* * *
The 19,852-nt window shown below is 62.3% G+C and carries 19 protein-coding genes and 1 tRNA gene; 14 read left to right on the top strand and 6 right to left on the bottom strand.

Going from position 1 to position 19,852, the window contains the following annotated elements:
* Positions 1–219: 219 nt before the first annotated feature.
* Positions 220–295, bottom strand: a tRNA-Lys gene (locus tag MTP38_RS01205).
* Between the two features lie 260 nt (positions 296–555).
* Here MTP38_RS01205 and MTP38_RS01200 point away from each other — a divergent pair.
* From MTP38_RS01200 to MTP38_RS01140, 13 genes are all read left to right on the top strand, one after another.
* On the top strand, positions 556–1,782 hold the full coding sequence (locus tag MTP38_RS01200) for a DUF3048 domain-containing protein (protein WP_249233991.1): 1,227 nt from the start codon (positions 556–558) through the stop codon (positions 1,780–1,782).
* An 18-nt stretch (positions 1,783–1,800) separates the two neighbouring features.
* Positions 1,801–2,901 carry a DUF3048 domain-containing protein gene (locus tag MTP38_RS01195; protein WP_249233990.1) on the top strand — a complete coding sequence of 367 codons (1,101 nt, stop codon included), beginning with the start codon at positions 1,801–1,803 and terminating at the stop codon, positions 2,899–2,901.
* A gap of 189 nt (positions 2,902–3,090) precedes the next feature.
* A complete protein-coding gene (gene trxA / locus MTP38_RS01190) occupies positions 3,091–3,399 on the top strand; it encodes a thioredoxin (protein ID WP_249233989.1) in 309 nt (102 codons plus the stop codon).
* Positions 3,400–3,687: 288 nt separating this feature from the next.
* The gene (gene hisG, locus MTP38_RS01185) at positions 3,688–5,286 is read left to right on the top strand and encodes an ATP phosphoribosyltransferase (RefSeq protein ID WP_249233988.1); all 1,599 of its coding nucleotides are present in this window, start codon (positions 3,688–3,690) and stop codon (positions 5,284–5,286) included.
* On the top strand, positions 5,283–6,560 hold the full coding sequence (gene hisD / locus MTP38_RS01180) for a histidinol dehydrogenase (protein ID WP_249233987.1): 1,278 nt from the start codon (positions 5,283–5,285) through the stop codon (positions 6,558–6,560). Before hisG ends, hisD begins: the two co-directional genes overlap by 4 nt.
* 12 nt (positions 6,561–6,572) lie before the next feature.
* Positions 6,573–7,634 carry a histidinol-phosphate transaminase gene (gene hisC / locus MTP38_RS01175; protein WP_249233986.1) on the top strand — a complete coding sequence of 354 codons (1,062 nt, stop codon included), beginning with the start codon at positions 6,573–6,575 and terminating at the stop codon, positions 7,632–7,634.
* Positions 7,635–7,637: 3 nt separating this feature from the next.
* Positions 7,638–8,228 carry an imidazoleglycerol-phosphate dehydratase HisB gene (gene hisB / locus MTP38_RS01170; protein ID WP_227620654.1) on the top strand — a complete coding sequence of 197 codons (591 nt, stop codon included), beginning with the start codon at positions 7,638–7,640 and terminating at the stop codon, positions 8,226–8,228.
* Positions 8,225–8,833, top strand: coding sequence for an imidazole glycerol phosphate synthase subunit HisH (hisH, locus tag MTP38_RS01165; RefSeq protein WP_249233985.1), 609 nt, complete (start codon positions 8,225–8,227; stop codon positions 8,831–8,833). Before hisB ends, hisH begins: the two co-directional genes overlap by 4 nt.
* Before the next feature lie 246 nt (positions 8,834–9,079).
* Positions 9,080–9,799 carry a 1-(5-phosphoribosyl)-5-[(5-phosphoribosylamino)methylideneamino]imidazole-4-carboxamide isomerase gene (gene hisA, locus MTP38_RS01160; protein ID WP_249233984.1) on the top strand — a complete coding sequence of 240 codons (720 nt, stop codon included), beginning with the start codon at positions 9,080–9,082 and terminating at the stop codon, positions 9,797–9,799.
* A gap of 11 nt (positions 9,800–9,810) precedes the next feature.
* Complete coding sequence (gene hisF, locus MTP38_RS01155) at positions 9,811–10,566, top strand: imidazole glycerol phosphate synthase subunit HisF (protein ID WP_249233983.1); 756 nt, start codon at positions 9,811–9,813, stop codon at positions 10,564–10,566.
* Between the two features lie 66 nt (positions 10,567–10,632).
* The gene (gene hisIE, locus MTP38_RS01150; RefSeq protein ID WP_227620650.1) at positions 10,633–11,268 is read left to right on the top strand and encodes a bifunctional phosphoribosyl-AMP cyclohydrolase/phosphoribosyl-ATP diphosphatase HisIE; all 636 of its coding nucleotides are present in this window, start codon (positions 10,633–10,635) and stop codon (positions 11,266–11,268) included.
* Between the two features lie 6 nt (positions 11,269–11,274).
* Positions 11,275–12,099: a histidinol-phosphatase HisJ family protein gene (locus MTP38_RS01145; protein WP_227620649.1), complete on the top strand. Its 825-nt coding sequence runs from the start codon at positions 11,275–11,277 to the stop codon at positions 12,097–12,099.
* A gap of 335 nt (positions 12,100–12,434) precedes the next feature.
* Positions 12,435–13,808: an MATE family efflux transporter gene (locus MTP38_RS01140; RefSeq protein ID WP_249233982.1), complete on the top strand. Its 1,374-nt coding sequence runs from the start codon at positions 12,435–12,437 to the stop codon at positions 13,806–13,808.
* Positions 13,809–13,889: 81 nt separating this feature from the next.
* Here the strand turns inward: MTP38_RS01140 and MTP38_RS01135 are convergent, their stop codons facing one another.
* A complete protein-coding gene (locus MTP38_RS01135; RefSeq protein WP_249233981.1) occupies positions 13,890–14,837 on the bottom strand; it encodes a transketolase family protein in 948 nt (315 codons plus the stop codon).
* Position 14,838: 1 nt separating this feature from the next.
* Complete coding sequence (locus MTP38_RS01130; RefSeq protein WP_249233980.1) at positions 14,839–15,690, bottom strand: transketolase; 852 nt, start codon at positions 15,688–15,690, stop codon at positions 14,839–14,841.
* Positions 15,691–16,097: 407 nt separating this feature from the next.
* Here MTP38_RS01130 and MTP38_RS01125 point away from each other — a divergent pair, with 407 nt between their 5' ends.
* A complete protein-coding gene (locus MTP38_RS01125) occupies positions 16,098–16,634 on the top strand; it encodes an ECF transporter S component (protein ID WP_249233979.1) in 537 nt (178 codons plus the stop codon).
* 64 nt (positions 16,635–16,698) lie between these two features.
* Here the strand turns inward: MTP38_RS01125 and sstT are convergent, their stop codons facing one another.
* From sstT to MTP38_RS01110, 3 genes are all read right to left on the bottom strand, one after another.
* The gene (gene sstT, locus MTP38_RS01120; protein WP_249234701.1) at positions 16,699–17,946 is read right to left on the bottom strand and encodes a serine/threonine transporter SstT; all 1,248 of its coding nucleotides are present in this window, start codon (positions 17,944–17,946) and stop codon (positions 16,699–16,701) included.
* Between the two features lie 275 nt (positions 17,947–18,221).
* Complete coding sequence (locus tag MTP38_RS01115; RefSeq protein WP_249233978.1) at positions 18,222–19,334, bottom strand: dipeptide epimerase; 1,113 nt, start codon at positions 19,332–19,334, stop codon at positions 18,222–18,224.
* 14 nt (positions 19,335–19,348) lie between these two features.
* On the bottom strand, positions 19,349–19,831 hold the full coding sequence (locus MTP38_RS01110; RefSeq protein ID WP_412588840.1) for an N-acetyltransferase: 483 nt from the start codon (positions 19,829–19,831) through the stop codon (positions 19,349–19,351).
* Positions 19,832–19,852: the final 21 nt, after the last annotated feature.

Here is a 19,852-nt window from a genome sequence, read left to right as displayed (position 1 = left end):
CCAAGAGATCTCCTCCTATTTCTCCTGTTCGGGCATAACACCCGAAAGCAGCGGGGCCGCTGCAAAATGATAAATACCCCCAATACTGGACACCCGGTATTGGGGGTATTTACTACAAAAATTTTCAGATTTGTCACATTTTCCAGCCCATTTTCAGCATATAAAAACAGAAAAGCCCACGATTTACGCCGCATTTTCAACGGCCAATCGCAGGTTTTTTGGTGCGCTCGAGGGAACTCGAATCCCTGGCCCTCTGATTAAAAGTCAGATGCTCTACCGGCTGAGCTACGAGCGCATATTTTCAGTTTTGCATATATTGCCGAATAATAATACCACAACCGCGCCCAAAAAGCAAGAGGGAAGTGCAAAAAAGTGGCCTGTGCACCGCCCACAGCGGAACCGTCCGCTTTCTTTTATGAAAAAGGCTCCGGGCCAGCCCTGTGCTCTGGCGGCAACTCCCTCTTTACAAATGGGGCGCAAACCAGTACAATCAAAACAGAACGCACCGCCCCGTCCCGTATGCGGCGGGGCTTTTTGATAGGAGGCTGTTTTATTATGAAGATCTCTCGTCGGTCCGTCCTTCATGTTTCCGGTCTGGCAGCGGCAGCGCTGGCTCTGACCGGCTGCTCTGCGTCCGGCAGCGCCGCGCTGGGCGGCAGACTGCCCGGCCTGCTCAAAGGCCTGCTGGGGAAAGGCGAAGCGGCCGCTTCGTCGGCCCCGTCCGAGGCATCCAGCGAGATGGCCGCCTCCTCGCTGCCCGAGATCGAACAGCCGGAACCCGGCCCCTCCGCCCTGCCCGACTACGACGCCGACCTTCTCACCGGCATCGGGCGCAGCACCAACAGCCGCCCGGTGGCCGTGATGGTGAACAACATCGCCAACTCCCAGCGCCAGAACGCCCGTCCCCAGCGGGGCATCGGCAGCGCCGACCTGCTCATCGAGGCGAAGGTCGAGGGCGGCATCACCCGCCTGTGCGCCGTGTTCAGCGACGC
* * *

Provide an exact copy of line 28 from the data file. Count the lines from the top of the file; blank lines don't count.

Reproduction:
* Positions 11,275–12,099: a histidinol-phosphatase HisJ family protein gene (locus MTP38_RS01145; protein WP_227620649.1), complete on the top strand. Its 825-nt coding sequence runs from the start codon at positions 11,275–11,277 to the stop codon at positions 12,097–12,099.